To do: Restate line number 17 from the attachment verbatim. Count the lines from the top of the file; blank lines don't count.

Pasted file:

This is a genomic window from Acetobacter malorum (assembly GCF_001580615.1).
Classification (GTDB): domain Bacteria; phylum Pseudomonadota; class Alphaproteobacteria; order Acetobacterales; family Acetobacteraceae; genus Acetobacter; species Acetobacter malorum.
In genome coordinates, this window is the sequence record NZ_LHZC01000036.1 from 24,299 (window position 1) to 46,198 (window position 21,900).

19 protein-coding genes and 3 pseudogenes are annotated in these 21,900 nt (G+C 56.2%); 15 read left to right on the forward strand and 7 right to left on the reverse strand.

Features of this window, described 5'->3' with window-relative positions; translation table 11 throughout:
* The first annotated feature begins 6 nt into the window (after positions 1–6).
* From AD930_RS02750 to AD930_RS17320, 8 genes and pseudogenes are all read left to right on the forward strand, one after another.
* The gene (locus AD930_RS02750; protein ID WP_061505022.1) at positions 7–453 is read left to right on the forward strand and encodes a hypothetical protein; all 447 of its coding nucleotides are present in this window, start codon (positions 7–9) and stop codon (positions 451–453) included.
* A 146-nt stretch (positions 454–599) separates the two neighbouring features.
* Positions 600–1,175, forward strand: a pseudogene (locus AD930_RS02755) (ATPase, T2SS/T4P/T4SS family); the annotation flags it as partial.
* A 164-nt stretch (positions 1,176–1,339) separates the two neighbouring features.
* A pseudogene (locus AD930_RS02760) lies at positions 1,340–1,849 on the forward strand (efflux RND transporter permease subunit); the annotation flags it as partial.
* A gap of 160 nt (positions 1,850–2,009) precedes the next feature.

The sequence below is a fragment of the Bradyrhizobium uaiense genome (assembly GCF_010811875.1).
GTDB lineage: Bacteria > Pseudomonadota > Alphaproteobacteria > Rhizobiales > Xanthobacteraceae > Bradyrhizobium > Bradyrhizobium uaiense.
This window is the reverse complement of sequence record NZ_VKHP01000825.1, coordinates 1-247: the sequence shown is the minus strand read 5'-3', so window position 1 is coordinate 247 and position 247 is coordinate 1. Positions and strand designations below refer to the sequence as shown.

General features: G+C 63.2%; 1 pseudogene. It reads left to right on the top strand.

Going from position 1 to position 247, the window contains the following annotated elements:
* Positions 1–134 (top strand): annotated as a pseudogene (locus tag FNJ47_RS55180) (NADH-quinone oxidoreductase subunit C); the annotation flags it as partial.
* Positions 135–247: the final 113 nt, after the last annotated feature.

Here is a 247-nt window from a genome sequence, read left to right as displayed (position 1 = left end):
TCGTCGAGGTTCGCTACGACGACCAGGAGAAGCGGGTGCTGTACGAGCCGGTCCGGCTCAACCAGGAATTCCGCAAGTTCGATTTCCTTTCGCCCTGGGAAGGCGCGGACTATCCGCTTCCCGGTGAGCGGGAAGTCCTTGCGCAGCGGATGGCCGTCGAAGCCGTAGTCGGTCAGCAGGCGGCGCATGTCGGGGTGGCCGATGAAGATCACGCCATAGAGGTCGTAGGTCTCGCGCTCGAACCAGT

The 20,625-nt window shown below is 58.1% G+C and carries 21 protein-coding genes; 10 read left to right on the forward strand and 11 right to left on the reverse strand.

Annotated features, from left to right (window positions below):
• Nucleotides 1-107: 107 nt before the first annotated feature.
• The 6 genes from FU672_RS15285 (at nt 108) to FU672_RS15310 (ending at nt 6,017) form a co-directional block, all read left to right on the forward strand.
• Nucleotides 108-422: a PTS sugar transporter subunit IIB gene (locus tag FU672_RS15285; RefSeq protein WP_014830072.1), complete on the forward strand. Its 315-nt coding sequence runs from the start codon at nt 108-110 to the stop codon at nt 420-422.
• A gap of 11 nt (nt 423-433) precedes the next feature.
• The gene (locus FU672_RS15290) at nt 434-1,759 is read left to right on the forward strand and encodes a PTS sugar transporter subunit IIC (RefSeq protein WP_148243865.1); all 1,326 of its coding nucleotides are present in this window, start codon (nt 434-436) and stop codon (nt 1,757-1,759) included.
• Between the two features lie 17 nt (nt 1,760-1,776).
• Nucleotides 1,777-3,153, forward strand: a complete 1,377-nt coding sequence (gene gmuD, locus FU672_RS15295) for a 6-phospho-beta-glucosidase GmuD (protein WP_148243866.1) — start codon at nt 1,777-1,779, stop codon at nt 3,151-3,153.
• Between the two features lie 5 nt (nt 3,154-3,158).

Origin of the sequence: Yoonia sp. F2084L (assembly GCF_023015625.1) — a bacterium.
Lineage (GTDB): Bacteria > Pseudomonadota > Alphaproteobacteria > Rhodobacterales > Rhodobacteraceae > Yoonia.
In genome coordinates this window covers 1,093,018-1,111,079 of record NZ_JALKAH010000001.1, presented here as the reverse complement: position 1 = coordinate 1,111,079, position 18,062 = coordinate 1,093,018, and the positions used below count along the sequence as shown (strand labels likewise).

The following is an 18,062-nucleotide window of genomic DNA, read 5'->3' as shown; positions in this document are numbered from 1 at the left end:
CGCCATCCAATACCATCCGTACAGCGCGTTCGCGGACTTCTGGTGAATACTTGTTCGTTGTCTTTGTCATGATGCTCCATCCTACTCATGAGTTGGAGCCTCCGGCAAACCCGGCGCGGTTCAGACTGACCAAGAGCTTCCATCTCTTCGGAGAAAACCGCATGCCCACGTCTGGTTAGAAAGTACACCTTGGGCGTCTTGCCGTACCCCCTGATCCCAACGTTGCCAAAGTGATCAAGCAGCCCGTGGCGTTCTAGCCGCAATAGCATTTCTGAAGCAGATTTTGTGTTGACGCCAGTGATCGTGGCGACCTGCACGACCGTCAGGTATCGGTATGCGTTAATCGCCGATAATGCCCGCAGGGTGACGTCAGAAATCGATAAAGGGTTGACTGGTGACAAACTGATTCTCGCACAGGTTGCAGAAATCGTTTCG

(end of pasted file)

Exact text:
General features: G+C 63.2%; 1 pseudogene. It reads left to right on the top strand.